Is The Canadian Charter Of Rights And Freedoms Perfect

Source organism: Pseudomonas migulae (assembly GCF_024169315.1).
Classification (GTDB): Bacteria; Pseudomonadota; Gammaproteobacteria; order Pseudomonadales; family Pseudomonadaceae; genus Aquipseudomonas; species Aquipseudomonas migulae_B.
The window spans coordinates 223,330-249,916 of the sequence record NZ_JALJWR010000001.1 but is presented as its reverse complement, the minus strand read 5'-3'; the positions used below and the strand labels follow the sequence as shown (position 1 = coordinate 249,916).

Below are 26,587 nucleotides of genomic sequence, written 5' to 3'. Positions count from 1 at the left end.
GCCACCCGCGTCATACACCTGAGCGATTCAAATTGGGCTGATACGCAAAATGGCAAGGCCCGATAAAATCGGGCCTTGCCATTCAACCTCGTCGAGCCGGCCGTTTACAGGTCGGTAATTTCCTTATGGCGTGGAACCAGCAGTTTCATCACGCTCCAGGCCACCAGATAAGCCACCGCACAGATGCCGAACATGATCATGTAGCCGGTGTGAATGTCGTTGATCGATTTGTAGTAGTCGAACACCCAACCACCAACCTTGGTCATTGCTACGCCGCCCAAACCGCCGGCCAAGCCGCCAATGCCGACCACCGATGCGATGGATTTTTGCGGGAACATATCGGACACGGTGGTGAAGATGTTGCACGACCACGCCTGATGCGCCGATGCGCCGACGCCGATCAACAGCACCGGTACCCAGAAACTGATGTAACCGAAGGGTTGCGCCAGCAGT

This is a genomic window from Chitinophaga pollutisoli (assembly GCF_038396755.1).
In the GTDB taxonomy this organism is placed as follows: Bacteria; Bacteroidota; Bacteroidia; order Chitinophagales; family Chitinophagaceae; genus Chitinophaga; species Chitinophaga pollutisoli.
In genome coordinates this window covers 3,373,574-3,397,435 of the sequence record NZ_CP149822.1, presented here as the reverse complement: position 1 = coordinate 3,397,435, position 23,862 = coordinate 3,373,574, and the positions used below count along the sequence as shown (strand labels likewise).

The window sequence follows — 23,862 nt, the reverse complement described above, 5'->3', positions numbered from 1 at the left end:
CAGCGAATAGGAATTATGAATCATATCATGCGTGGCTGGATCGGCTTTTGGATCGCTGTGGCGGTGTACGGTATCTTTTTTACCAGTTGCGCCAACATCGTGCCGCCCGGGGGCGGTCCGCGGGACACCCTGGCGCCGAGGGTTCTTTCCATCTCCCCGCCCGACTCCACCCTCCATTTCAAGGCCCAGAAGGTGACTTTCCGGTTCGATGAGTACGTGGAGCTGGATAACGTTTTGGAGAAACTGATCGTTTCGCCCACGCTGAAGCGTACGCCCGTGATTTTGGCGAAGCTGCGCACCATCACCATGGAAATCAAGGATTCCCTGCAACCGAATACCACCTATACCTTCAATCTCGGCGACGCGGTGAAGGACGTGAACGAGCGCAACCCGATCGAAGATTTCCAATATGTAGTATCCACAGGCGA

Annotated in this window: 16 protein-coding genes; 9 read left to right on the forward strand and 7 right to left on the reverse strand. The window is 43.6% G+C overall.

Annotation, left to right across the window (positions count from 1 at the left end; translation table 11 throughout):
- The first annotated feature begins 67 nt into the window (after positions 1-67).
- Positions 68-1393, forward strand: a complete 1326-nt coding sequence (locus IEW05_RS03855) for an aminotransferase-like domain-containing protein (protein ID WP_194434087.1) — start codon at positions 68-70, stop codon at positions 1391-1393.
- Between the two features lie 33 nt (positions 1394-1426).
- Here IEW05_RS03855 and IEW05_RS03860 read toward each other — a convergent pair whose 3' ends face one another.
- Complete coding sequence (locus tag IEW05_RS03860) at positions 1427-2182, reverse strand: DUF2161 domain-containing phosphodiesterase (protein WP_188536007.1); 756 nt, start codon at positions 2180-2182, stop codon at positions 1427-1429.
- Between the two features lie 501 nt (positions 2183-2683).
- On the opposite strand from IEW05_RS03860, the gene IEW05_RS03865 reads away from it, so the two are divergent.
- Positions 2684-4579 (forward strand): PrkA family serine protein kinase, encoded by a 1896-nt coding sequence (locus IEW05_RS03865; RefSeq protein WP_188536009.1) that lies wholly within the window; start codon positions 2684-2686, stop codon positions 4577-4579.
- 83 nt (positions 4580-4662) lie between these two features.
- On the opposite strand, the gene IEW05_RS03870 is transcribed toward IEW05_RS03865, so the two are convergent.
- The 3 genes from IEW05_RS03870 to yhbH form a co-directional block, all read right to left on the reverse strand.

Is the Canadian Charter of Rights and Freedoms Perfect? Introduction The Canadian Charter of Rights and Freedoms is without a doubt one of Canada’s most important section entrenched in the Canadian Constitution. The Charter of Rights and Freedoms is a bill of rights enacted into the Canadian Constitution as part of the Canada Act in 1982. However, the Charter was Canada’s second attempt to protect the rights and freedoms of its citizens all throughout the country and on every level of government. The Canadian Bill of Rights, which preceded the Charter was enacted in 1960. However, being only a federal statute rather than a full constitutional document, it had no power and application to provincial laws. In addition, the Supreme Court of Canada only narrowly interpreted the Bill of Rights, therefore rarely unlawful laws were declared inoperative and continued to exist. As a result, the ineffectiveness of the Bill of Rights led to many movements to improve the protection of rights and freedoms in Canada. However, similar to its predecesso r, the Charter is not without faults, and loopholes. In some cases, it has even infringed upon certain liberties and democratic rights and freedoms. In other cases, the Charter has incited conflicts between liberty and democracy and raised questions that speculate whether it is truly democratic. Liberty vs. Democracy in the Charter One of the most notable effects of adopting the Charter is that it greatly expanded the scope of judicialShow MoreRelatedThe Canadian Charter Of Rights And Freedoms1613 Words   |  7 Pages The Canadian Charter of Rights and Freedoms simply referred to as the â€Å"Charter†, is a significant document in regards to the Canadian constitution. Its primary aim is to uphold individual rights and freedoms and promote equality in administering justice. However, its passage in 1982 has led to increased controversies given that the Charter gives courts more power in interpreting its provisions while sidelining the legislature (Boyd 118). This means that the advent of this Charter was the end ofRead MoreThe Inclusion of the Notwithstanding Clause in the Canadian Charter of Rights and Freedoms1299 Words   |  6 PagesThe Inclusion of the Notwithstanding Clause in the Canadian Charter of Rights and Freedoms The inclusion of the Notwithstanding Clause in the Canadian Charter of Rights and Freedoms was an invaluable contribution in the evolution of the liberal democratic state. Not an endpoint, to be sure, but a significant progression in the rights protection dynamic. Subsequent to its passage in 1982 it became the primary rights protecting mechanism, however, its raison d`etre was as a neccessary concessionRead MoreResidential Schools898 Words   |  4 Pages1870s and 1996 exposes numerous human rights and civil liberties violations of individuals by the government. This case study involves both de jure discrimination and de facto discrimination experienced by Aboriginals based on their culture. The Canadian Charter of Rights and Freedoms specifically protects Aboriginal rights under section 25 and section 15 declares that, â€Å"Every individual is equal before and under the law† (Sharpe Roach, 2009, p. 307). Human rights and civil liberties of AboriginalRead MoreTremblay V. D aigle s A Baby After A 5 Month Sexual Relationship1788 Words   |  8 Pageschild in mid July 1989. As a result, he was granted an injunction as the fetus is considered a living person and has the â€Å"Right to life†under Section 1 of the Quebec Charter of Rights and Freedoms. Daigle responded with an appeal to the Quebec Court of Appeal, however they also agreed to the Superior Court s decision that the fetus has the â€Å"Right to life† under the Quebec Charter. Daigle then appealed the injunction to the Supreme Court of Canada in August 1989 over the abortion issue of her childRead MoreThe Canadian System of Goverment863 Words   |  4 Pagesparticipate in the process of creating legislation and policy, and freely agree to conform to them and share moral consequences† (Shoughi 3), and yet it can be argued that a wide percentage of citizens are unengaged and consequently negatively impact this â€Å"perfect† picture of democracy in Canada. In practic e, there is nothing forcing citizens to be well advised on national politics, nor is there a penalty for not voting in elections. Without this commitment from all citizens, how can Canada be considered aRead MoreCanada Public Policy Essay1665 Words   |  7 Pagesimpact how public policy affects Canadians. However, an unexpected political actor shapes Canadian law in a more extrinsic and all-encompassing way and acts as a sort of â€Å"unofficial† policy maker in government despite its role in the judicial court system: The Supreme Court of Canada. The Supreme Court of Canada is a public policy maker because it has the ability to extend the parameters of a law (to some degree), redact a law, and restrict the abilities of other Canadian policymakers. According to HeinmillerRead MoreThe Barrier Free Designs Should Not Only Aid1471 Words   |  6 Pagesresponsible by law, legislations, and policies enforced by the Canadian government. UFV is required to follow certain given gu idelines in order to preserve the â€Å"BC Human Rights Code† and the â€Å"Canadian Charter of Rights and Freedoms†. The â€Å"Canadian Charter of Rights and Freedoms† states the equality and rights of every individual, including physically challenged citizens. In order to follow this charter, one must practice the â€Å"BC Human Rights Code†. The use of this code is for protecting British Columbia’sRead MoreThe Issue Of Sex Work1715 Words   |  7 Pagesextremely opinionated when it comes to this topic. Nevertheless, when disregarding different beliefs and moral arguments, every human being has the right to voice out their opinions and have their human rights respected in Canada. Therefore, Bedford’s case focuses on the Courts and whether Canadian laws follow the Constitution and protect human rights of those engaging in sex work. There are four main components in the Criminal Code that is related to prostitution. These include Section 21 0, whichRead MoreWhat Is Canadas Ranking2000 Words   |  8 Pageshas ranked Canada in second place in its 2017 Best Countries Report. According to a Global News article, â€Å"Canada named second best country in the world†¦again† In the article, Switzerland has beaten out Canada for the number one ranking, scoring a perfect 10 while Canada took a 9.7 in overall score. This survey conducted after the US election looked at over 80 countries in a variety of different categories, including economic influence, citizenship and the quality of life. It is partially true thatRead MoreCapital Punishment Should Be Abolished1955 Words   |  8 Pages7 of the Canadian Charter of Rights and Freedom, it goes against the teachings of the church, and it creates the possibility for someone to be wrongfully executed. On June 26th, 1976, the Canadian Government, under the leadership of Prime Minister Pierre Trudeau, abolished capital punishment across the nation (12). From 1749 to 1976, over 1,481 people had been sentenced to death, and out of that number, a staggering 710 were executed (2). From 1960 to 1982, the Canadian Bill of Rights contained